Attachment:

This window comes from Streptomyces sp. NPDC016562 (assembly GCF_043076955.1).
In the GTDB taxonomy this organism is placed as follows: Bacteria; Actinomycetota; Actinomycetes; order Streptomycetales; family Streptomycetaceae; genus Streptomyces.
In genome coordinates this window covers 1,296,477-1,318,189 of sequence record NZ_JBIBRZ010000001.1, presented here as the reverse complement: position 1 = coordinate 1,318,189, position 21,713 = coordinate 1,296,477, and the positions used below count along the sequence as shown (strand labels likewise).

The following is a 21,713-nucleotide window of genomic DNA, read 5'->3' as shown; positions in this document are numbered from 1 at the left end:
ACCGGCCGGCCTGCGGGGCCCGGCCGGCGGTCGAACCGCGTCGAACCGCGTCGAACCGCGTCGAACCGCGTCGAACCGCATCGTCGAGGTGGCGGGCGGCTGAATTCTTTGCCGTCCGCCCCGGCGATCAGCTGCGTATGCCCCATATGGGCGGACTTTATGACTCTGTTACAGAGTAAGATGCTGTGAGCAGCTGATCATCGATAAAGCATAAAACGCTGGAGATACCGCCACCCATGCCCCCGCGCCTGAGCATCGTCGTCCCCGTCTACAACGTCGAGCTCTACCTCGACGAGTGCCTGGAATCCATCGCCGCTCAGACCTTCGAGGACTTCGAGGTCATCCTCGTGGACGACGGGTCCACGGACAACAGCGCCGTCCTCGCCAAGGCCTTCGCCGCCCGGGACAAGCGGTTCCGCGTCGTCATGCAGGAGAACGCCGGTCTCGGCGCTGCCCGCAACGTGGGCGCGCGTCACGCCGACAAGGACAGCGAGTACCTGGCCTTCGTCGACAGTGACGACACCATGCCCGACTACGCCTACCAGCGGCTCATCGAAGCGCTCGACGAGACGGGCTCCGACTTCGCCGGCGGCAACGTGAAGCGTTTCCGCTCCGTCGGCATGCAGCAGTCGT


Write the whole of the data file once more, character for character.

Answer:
This window comes from Streptomyces sp. NPDC016562 (assembly GCF_043076955.1).
In the GTDB taxonomy this organism is placed as follows: Bacteria; Actinomycetota; Actinomycetes; order Streptomycetales; family Streptomycetaceae; genus Streptomyces.
In genome coordinates this window covers 1,296,477-1,318,189 of sequence record NZ_JBIBRZ010000001.1, presented here as the reverse complement: position 1 = coordinate 1,318,189, position 21,713 = coordinate 1,296,477, and the positions used below count along the sequence as shown (strand labels likewise).

The following is a 21,713-nucleotide window of genomic DNA, read 5'->3' as shown; positions in this document are numbered from 1 at the left end:
ACCGGCCGGCCTGCGGGGCCCGGCCGGCGGTCGAACCGCGTCGAACCGCGTCGAACCGCGTCGAACCGCGTCGAACCGCATCGTCGAGGTGGCGGGCGGCTGAATTCTTTGCCGTCCGCCCCGGCGATCAGCTGCGTATGCCCCATATGGGCGGACTTTATGACTCTGTTACAGAGTAAGATGCTGTGAGCAGCTGATCATCGATAAAGCATAAAACGCTGGAGATACCGCCACCCATGCCCCCGCGCCTGAGCATCGTCGTCCCCGTCTACAACGTCGAGCTCTACCTCGACGAGTGCCTGGAATCCATCGCCGCTCAGACCTTCGAGGACTTCGAGGTCATCCTCGTGGACGACGGGTCCACGGACAACAGCGCCGTCCTCGCCAAGGCCTTCGCCGCCCGGGACAAGCGGTTCCGCGTCGTCATGCAGGAGAACGCCGGTCTCGGCGCTGCCCGCAACGTGGGCGCGCGTCACGCCGACAAGGACAGCGAGTACCTGGCCTTCGTCGACAGTGACGACACCATGCCCGACTACGCCTACCAGCGGCTCATCGAAGCGCTCGACGAGACGGGCTCCGACTTCGCCGGCGGCAACGTGAAGCGTTTCCGCTCCGTCGGCATGCAGCAGTCGT